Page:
Sure, great charities like Autism Speaks and Autism Rocks are doing great work to publicize the struggles of those who live with ASD and fund game-changing research into ASD diagnostics and treatment. These organizations undoubtedly make a difference—Autism Rocks wouldn’t have paid a cool hundred grand for their web domain otherwise.
But even the best-known autism organizations have limited resources. They can only do so much to spread the word about ASD. The best assets in the fight to understand and treat ASD aren’t deep-pocketed donors or brilliant scientists. They’re regular, everyday people like you—people who deal with autism every day, or know someone who does, or simply want to do more to help those directly affected by ASD.
Ready to do your part for those with autism spectrum disorders? You can start by understanding the symptoms—how to recognize them, how they progress and what can be done to mitigate them.
- Difficulty With Nonverbal Communication
According to a neurosurgeon, one of the earliest signs of autism is general difficulty with nonverbal communication. Children with ASD may maintain awkward or socially inappropriate body postures—hunched, splayed, contorted—or engage in jerky and spontaneous movements that are difficult to interpret using standard body language cues or protocols. Children with ASD may also display unusual facial expressions or tics with little apparent relevance to the situation at hand. These expressions may change rapidly and without warning, or remain fixed for long periods.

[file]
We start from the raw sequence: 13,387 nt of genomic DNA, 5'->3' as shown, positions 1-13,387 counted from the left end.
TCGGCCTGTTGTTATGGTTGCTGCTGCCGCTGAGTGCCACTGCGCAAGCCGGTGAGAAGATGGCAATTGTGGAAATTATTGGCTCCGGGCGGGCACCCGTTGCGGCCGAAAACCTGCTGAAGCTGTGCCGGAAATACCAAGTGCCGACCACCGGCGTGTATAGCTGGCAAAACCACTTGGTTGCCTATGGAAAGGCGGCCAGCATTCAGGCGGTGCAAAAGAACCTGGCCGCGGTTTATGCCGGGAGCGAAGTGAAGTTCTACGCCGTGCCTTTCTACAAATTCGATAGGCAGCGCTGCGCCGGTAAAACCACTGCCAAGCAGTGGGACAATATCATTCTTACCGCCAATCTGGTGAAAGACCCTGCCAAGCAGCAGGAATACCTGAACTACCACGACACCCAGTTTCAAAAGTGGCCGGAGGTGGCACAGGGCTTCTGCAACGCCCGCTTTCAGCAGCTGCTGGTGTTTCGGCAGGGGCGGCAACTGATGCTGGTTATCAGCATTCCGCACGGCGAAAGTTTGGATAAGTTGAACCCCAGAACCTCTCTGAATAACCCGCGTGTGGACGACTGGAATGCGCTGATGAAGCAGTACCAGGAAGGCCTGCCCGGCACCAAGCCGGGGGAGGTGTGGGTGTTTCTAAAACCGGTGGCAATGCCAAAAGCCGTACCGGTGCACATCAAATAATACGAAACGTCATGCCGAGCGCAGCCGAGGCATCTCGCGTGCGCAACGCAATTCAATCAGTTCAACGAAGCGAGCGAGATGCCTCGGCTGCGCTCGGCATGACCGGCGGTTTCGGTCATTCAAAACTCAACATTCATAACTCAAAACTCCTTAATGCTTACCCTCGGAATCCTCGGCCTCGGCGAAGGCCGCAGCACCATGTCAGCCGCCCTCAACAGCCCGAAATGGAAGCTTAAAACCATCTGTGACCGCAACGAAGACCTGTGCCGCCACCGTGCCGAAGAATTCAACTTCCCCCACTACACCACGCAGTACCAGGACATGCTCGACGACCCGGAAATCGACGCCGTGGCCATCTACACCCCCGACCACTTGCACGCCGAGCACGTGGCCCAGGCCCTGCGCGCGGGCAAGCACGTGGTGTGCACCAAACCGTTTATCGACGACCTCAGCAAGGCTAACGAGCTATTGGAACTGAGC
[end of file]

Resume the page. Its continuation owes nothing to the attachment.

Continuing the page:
- Speech Delays or Difficulties
Younger children with ASD often experience speech development delays. In some cases, children may remain almost entirely nonverbal well into their toddler years. In less pronounced cases, new words and phrases may come more slowly, or verbal communication may occur less frequently and with greater effort than in non-ASD children. According to WebMD, nearly half of children with autism never speak.
Children that do speak may only do so reluctantly. They may rarely or never initiate conversation. They may give short, neutral answers to direct questions, and rarely or never volunteer information without direct prompting. And they may trail off or become uncommunicative in the midst of conversation without prelude.
- Avoidance of Eye Contact
By itself, this is not predictive; plenty of shy children struggle to look peers or authority figures in the eye. But when coupled with communication difficulties, unwillingness to make and hold eye contact is an important signifier of autism and autism spectrum disorder. Indeed, children with ASD may actively recoil from eye contact in conversation, even with family members and trusted peers.
Echolalia is the repetition of spoken phrases. These phrases can have no apparent meaning to the listener—they may simply be strings of words that the speaker heard in or out of context. Alternatively, repeated phrases may be perfectly intelligible and appropriate in context, but may be spoken at inappropriate times.
- Difficulties With Humor and Turns of Phrase